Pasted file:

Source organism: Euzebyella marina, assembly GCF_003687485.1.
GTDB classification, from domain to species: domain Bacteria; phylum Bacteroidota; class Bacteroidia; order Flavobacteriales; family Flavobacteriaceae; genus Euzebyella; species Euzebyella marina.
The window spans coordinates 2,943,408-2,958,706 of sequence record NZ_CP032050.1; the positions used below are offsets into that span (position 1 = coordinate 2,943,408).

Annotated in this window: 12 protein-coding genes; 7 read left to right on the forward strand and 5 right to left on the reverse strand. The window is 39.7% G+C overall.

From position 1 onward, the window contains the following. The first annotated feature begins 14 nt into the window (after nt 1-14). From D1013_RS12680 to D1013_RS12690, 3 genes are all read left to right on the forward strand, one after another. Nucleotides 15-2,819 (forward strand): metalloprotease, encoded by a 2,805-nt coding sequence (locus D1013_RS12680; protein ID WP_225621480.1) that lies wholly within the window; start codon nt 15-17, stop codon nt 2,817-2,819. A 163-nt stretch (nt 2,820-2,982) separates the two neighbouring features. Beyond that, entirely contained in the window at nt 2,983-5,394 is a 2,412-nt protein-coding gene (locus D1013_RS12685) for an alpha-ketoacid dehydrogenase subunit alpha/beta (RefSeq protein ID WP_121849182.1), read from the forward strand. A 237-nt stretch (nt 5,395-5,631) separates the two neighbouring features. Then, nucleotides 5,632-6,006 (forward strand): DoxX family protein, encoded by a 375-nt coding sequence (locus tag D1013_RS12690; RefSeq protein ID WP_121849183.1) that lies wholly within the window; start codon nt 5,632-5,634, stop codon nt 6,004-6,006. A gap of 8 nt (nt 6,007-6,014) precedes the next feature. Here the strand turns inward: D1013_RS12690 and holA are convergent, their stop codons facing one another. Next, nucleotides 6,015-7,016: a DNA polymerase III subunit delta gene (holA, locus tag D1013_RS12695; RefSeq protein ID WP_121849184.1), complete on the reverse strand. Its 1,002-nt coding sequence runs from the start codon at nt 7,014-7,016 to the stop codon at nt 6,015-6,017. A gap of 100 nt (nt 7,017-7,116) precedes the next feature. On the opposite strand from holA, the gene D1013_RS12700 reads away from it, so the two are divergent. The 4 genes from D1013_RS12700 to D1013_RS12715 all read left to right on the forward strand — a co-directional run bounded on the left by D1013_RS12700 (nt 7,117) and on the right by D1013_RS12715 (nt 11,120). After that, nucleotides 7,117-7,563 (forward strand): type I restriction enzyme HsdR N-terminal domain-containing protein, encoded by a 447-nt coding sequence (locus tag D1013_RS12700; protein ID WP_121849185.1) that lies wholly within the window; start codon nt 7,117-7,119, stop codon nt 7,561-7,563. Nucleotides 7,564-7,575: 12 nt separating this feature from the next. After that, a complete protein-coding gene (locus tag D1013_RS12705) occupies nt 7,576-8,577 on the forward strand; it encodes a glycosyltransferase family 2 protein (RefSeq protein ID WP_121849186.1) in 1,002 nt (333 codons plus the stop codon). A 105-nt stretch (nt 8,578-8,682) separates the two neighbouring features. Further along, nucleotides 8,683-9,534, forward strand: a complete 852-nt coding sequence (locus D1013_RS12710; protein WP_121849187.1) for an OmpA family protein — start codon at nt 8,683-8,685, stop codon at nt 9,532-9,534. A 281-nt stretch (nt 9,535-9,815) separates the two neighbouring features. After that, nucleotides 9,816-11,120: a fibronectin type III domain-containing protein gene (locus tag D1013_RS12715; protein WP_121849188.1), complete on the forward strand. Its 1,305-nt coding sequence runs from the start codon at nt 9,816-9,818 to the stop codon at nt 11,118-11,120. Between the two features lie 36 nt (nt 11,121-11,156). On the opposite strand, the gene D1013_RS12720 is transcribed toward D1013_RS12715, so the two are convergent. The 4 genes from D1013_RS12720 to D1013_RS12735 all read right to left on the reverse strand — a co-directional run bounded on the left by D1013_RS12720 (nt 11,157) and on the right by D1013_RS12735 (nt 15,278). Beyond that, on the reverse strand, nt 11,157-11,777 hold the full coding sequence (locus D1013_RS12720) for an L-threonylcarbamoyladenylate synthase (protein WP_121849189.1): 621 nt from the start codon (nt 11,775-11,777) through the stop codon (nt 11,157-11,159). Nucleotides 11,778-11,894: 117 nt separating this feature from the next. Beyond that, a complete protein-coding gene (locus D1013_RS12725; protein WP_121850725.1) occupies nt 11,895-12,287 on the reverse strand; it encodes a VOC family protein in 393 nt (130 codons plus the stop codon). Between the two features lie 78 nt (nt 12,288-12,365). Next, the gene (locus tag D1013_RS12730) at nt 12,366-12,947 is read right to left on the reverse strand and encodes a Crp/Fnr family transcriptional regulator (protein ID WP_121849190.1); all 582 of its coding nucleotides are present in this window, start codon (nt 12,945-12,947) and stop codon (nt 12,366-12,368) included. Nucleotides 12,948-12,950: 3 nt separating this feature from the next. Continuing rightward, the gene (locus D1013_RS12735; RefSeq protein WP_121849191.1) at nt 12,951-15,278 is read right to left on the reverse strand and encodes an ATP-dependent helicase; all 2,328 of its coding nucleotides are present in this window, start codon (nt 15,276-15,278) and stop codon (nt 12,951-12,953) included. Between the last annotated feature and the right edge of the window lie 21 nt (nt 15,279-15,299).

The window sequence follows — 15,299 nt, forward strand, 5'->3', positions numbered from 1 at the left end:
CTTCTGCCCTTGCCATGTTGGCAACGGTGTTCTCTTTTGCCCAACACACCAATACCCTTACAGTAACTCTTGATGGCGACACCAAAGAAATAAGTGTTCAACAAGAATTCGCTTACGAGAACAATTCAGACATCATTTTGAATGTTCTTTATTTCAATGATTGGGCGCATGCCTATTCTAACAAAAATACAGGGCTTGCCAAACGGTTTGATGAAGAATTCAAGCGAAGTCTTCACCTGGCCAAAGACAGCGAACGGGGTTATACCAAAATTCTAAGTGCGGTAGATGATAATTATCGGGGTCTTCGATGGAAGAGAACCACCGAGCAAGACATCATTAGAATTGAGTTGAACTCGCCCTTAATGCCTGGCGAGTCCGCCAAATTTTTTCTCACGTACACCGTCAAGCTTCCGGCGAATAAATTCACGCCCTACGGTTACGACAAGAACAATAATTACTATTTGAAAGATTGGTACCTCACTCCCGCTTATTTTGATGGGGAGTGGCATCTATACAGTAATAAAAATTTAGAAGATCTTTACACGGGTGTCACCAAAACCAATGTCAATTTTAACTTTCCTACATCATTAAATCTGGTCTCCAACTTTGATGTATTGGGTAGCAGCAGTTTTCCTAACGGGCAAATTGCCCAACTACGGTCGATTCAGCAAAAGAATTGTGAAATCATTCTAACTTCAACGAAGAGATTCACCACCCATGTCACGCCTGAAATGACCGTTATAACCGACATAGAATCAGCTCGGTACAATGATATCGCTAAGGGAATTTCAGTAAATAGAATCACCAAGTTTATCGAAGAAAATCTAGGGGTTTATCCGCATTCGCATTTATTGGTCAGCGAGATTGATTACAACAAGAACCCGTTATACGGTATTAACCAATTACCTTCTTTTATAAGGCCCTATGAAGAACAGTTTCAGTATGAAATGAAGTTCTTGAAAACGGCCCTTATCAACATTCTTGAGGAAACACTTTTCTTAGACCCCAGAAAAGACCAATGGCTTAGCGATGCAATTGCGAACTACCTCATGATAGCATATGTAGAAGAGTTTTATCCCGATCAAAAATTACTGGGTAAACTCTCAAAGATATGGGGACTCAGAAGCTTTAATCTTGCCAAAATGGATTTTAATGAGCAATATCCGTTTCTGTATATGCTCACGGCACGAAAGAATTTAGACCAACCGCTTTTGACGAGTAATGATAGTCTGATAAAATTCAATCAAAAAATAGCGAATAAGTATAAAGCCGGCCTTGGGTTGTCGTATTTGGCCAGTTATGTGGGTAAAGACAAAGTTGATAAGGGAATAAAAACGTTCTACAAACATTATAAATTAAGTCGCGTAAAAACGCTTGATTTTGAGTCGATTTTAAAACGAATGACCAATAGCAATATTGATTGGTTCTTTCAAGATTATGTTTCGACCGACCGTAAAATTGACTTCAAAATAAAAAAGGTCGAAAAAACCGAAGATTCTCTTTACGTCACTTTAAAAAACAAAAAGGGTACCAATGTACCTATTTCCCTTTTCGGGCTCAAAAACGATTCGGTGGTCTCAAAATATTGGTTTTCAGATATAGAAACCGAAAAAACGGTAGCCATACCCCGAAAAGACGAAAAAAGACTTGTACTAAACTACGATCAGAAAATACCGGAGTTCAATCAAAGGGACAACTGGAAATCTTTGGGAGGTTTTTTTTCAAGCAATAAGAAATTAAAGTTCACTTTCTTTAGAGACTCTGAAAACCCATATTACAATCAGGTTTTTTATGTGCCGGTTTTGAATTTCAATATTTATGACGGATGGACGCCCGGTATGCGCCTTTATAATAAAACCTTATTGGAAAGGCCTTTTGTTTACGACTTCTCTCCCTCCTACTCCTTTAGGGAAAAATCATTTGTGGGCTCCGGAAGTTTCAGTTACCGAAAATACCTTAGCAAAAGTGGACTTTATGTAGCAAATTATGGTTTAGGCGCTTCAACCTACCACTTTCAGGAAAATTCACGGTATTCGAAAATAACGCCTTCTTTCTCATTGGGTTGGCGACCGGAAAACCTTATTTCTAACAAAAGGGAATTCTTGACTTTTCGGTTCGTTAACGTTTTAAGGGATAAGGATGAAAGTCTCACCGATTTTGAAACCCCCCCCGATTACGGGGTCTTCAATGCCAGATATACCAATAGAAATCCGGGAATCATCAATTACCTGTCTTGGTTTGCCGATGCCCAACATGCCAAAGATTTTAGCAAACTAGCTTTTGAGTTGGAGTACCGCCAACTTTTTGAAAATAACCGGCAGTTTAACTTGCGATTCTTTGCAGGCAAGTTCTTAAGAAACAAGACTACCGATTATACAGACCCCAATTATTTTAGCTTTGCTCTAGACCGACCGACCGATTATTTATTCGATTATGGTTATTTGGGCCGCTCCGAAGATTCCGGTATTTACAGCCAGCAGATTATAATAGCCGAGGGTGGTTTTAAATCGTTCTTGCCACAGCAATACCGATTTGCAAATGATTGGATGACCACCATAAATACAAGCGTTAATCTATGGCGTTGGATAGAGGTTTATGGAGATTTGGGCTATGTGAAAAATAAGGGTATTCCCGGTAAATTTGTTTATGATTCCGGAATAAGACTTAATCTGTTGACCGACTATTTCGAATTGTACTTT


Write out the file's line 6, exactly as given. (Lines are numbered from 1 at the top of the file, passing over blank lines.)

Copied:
The window sequence follows — 15,299 nt, forward strand, 5'->3', positions numbered from 1 at the left end: